I recently saw an ad for a body positive t-shirt company online. Being a fan of slogan t-shirts, I checked it out. I was about to buy a shirt that said ‘Riots, Not Diets’ when I realized the shirt didn’t come in my size. The largest size was about a UK size 12, which is too small for me.
Browsing through the site, I realized that there were no T-shirts larger than a size 12. I also noticed that the models they used were pretty thin, too. It’s ironic to use slogans like ‘all bodies are good bodies’ if you only cater to some bodies.
Unfortunately, there are more brands like this that claim to be body positive but don’t make clothing for fat people. There was a local handmade underwear brand that I used to love because they often posted whimsical photos of models with stretchmarks, captioned with lines of poetry about self-love. Eventually, I realized all their models were around a size 6, and that they didn’t make bralettes for people larger than 34B. When asked about this on Instagram, the company responded by saying bralettes don’t look attractive on larger breasts – something that’s both rude and untrue.
If you’re thin, you might not think about making your brand accessible to fat people. But the point that I’m trying to make is that you should. You can’t use body positivity to make money without caring about the people who need it the most.
Let me be clear: thin privilege is
real. If you’re a thin person you might struggle to recognize it, just as a straight person might struggle to recognize their straight privilege. But it’s still there.
Weight discrimination alludes to the assumption that fat people are unhealthy (even though this is not the case – check out the site Health at Every Size if you’re curious about this). It means we assume fat people are lazy, slovenly, or undisciplined. It means that fat people are often concern-trolled about their health and eating – as if it’s anyone’s business. It means that fat people are less likely to be hired; if they are, they’re likely to earn less than their thin counterparts. It means furniture isn’t made for fat people. It means that fat people aren’t seen as the ‘norm’ sexually, and instead, they may be fetishized. For fat people, it also means it’s hard to find celebrities or models their size, and it’s difficult to shop for clothing that fits them. And, while skinny-shaming isn’t cool, it certainly doesn’t negate the societal power thin people have over fat people.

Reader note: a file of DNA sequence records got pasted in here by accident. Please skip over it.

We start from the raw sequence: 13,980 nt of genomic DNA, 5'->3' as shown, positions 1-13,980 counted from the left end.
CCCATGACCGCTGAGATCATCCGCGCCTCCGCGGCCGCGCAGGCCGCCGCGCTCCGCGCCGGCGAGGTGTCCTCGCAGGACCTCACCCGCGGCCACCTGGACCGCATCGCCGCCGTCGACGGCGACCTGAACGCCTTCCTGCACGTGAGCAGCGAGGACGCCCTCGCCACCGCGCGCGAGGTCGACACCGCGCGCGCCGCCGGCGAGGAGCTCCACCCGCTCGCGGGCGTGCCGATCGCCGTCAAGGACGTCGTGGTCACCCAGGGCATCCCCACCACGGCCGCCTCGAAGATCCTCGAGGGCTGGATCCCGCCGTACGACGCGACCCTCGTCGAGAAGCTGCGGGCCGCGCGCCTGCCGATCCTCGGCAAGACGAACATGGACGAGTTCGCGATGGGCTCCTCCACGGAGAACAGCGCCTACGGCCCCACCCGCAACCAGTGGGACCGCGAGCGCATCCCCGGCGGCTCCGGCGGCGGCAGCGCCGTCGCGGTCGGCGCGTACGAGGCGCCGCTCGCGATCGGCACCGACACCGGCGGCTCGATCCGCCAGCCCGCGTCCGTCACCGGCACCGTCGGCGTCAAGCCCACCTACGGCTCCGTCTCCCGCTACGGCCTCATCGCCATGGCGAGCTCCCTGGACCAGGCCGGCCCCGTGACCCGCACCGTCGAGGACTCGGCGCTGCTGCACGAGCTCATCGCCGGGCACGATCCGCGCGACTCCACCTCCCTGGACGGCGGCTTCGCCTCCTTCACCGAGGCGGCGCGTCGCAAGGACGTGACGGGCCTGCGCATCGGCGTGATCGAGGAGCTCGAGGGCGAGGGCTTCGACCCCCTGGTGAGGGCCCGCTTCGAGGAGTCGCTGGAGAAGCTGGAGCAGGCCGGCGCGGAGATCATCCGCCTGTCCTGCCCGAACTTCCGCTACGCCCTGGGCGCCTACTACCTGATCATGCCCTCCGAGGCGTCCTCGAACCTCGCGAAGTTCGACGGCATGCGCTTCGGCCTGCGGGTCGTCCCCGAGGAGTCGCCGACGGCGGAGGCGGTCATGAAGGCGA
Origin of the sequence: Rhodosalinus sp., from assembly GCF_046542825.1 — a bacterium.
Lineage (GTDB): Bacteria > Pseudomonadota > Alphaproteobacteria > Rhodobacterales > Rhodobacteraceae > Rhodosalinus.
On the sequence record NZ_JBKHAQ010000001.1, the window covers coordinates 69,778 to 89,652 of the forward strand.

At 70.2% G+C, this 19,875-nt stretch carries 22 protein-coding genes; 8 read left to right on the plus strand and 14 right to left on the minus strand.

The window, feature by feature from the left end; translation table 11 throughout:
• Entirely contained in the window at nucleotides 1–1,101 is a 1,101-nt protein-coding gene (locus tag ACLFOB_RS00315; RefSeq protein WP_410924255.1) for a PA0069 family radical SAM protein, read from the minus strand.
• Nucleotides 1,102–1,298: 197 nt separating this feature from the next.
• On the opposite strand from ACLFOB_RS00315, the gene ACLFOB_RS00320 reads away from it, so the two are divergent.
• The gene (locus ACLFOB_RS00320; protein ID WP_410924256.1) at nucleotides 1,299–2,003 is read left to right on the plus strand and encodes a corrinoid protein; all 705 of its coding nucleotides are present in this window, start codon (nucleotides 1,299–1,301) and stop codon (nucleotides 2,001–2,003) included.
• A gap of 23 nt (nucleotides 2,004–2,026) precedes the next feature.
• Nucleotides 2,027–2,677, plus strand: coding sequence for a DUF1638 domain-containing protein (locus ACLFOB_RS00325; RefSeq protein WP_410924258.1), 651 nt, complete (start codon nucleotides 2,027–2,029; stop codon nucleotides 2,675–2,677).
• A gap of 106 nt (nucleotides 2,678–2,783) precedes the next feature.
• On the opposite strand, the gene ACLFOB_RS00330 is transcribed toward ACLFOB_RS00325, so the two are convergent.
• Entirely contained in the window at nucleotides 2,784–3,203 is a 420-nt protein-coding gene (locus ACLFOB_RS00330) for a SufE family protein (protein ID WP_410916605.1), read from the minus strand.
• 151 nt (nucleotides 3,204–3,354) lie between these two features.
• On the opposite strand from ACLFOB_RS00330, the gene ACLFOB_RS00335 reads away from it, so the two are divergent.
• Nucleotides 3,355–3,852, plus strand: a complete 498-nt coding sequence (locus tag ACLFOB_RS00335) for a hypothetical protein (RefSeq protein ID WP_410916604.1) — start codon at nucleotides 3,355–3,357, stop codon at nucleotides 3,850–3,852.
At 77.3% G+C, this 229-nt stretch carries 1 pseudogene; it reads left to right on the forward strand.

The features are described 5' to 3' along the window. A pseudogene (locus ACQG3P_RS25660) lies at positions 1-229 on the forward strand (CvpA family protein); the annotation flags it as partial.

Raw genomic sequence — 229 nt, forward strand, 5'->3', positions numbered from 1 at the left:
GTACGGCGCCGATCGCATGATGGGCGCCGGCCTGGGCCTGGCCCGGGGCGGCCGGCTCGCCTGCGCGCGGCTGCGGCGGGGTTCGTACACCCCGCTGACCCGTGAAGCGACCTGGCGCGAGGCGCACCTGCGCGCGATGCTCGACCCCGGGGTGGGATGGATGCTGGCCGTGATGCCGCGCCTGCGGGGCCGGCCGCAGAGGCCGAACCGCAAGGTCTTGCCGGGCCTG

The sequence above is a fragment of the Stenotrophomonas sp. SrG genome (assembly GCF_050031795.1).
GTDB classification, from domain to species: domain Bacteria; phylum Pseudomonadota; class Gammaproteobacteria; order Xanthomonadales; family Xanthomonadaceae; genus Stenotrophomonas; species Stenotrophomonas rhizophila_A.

Fat people are oppressed by society because of their size, and thin people are not.
Thin privilege is something that happens on a spectrum; it’s not black-or-white. I have a little thin privilege over those who are larger than me. I don’t think I’ve ever been bullied for my weight, but models in mainstream magazines, even ‘plus-size models’, are usually smaller than me. I can find clothes for myself, but with difficulty as my size falls within the ‘plus size’ range. I fit into chairs and airplane seats, but doctors automatically assume I don’t eat well and suggest I lose weight.
Still, it’s hard to remember my privilege when I’m usually the largest person in the room/bar/restaurant. My annoyance at being unable to find clothing with certain brands online is a constant struggle for larger people. Many stores don’t carry my size, but some still do – larger people aren’t as lucky.
Compared to the problems fat people face on a daily basis, a t-shirt made too small might seem like a petty non-issue. But it epitomizes a larger issue: that fat people are being pushed out of their own movement.
Body positivity is a movement that started because of fat acceptance activists. Body positivity should include making the world more accessible to fat people. This includes clothing. Otherwise, you’re commodifying body positivity while excluding those who need it most.
Body positivity isn’t a trendy caption – it should be a part of a broader movement. If you’re using body positive platitudes but you don’t make clothing for people over a size 12, you’re not body positive. You’re saying, “Self-love is great, but only for people who basically already fit the status quo”. As the writer Your Fat Friend writes in this gorgeous piece, body positivity shouldn’t come with caveats about which bodies are acceptable.
Thin people, if you believe fat people don’t deserve to be discriminated against, don’t support these brands. Call them out. Ask questions about why their sizing is so limited. Put your money where your mouth is.
You can’t call yourself body positive if you don’t believe fat people should be able to access the clothing thin people can access. It’s a tiny, basic step towards fat acceptance. If you truly believe in body positivity, it should be a no-brainer for you.